The English quickly captured Santiago De la Vega, the modern-day Spanish town, but they lacked workers to exploit their conquest. Barbados and the Leeward Islands -- St. Lucia, St. Kitts, Monserrat -- were already under their dominion, and from them the new owners brought manpower to colonize Jamaica.
Records show that the vast majority of the first wave was made up of young Irish men and women, mostly servants, bondsmen, or bonded servants. For all practical intents and purposes, this was slavery by another name as most, if not all, were not there of their own free will.
|And how did the Irish reach the Caribbean? For that we have to thank Oliver Cromwell.
And how did they reach Barbados? For that we have to thank Oliver Cromwell, who in 1648 put down a rebellion in Ireland with such savagery and cruelty that his name is still today burned into the Irish psyche. In his own words after the siege of Drogheda, "the officers were knocked on the head, every tenth man of the soldiers killed and the rest shipped to Barbados."
Cromwell drove Irish men and women from their home counties into the relatively barren and inhospitable province of Connaught. The soldiers and the intelligencia, mainly Catholic priests, teachers and Gaelic bards, posed a real threat to a new government. His solution was to institute a system of forced labor, which would also provide British planters in the Caribbean with a massive influx of white indentured laborers.
According to Thurloe's state papers, "it was a measure beneficial to Ireland, which was thus relieved of a population that might trouble the planters, and of great benefit to the sugar planters who desired the men and boys for their bondsmen and women and Irish girls in a country where they had only Maroon women and Negresses to solace them." Speaking from my own personal experience, I would say that the planters came off the worse in that deal.
|Hundred Greatest Men, The. New York: D. Appleton & Company, 1885|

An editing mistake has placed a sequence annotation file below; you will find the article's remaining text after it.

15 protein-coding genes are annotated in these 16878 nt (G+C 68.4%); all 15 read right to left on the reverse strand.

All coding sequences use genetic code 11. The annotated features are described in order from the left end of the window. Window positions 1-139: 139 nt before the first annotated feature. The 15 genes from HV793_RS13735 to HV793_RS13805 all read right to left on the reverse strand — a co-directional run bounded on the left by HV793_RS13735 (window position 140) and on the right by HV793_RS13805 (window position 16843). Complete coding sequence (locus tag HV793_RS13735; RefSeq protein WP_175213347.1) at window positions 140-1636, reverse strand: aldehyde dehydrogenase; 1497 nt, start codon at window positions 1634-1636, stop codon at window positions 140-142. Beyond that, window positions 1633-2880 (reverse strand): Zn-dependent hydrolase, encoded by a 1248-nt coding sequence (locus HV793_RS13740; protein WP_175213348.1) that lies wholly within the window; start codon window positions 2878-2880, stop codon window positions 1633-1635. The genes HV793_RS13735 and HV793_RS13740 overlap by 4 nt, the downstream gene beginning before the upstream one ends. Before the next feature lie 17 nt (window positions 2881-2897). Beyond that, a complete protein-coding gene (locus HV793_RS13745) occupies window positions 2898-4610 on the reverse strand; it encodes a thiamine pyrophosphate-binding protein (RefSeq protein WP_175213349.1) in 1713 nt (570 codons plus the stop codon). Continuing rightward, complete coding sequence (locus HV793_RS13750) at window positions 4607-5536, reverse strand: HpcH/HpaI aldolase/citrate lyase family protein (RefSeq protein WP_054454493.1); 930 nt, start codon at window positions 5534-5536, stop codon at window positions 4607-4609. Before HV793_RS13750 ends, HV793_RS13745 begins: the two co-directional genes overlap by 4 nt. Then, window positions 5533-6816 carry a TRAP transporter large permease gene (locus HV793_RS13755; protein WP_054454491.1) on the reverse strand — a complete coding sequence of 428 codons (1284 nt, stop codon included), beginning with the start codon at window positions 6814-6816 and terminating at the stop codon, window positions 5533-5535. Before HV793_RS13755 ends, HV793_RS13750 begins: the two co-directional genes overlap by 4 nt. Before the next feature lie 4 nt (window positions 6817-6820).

Oliver Cromwell. He and his son, Henry, were most responsible for the Irish influence in Jamaica today.
Cromwell's son, Henry, was made Major General in command of the forces in Ireland. It was under his reign that thousands of Irish men and women were shipped to the West Indies. From 1648 to 1655 over 12,000 Irish political prisoners were shipped to Barbados. Although indentured servants (Irish included) had been coming to Barbados since 1627, this new wave of arrivals was the first to come involuntarily.
The Irish prisoners made up for a serious labor shortage caused by the English planter's lack of access to African slaves. The Dutch and Portuguese dominated the slave trade in the early 17th century and most white landowners in Barbados and the neighboring islands were unable to purchase slaves of African origin.
Numbers vary, but reliable estimates put the number of Irish shipped out at between 30,000 and 80,000 persons. In 1641, Ireland's population was 1,466,000. By 1652, it was down to just 616,000. The sword, famine, hardship and forced deportation all had taken their toll.
For two decades, Kildare native Rob Mullally (e-mail: email@example.com) managed a variety of manufacturing companies in Jamaica. He and his wife, Mary-Kay, a Jamaican, have two children, Ryan, 14, and Tara, 11, and now reside in Del Mar, California. Rob originally gave this narrative as a speech at a St. Patrick's Day ball in Kingston, in aid of St. Patrick's Foundation, a charity that he and Monsignor Richard Albert established and directed.
Next ... History revealed by a Jesuit priest, and female Irish pirates of the Caribbean.